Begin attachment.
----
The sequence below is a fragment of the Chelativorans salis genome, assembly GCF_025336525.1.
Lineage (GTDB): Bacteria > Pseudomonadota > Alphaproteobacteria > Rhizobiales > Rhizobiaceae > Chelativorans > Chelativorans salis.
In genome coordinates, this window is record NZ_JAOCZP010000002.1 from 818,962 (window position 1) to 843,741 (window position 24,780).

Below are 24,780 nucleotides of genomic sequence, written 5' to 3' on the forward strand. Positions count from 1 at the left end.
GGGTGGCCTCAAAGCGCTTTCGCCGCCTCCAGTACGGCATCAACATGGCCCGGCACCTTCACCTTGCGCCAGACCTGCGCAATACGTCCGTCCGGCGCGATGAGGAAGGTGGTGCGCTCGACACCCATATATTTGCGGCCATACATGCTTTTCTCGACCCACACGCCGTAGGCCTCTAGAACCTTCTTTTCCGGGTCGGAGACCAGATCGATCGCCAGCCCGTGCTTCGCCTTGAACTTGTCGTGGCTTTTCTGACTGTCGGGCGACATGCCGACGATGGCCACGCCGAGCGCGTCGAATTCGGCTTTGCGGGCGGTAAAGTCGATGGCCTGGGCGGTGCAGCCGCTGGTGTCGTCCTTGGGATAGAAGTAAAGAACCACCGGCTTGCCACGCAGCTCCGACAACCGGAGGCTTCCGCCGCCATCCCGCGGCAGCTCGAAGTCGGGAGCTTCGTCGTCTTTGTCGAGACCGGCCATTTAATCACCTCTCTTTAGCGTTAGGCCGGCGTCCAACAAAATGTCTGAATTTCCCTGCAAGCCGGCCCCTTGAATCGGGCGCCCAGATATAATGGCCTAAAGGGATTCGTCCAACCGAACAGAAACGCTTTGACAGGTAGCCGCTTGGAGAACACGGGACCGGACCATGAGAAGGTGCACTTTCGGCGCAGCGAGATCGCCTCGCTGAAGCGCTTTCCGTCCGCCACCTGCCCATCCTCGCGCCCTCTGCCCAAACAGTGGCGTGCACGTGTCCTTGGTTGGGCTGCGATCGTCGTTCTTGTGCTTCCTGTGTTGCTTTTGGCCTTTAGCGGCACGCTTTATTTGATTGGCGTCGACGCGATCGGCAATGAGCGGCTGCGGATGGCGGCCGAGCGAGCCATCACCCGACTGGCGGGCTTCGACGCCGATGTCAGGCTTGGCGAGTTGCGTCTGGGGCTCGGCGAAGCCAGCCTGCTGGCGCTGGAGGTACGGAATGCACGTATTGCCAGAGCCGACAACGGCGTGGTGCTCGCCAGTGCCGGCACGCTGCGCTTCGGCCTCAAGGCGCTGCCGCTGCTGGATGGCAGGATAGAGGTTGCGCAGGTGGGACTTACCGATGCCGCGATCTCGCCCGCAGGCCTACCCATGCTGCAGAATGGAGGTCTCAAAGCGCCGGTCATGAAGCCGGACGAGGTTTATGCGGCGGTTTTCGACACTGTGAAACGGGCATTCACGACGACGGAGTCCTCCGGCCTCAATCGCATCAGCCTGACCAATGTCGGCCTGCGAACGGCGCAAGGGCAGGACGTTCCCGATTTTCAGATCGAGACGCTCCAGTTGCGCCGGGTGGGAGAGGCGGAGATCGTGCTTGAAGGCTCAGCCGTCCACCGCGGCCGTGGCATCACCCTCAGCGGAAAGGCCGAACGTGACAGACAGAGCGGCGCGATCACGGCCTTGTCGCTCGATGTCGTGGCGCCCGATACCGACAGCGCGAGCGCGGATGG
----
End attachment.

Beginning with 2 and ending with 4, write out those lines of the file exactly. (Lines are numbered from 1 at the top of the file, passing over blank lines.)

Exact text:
Lineage (GTDB): Bacteria > Pseudomonadota > Alphaproteobacteria > Rhizobiales > Rhizobiaceae > Chelativorans > Chelativorans salis.
In genome coordinates, this window is record NZ_JAOCZP010000002.1 from 818,962 (window position 1) to 843,741 (window position 24,780).

Below are 24,780 nucleotides of genomic sequence, written 5' to 3' on the forward strand. Positions count from 1 at the left end.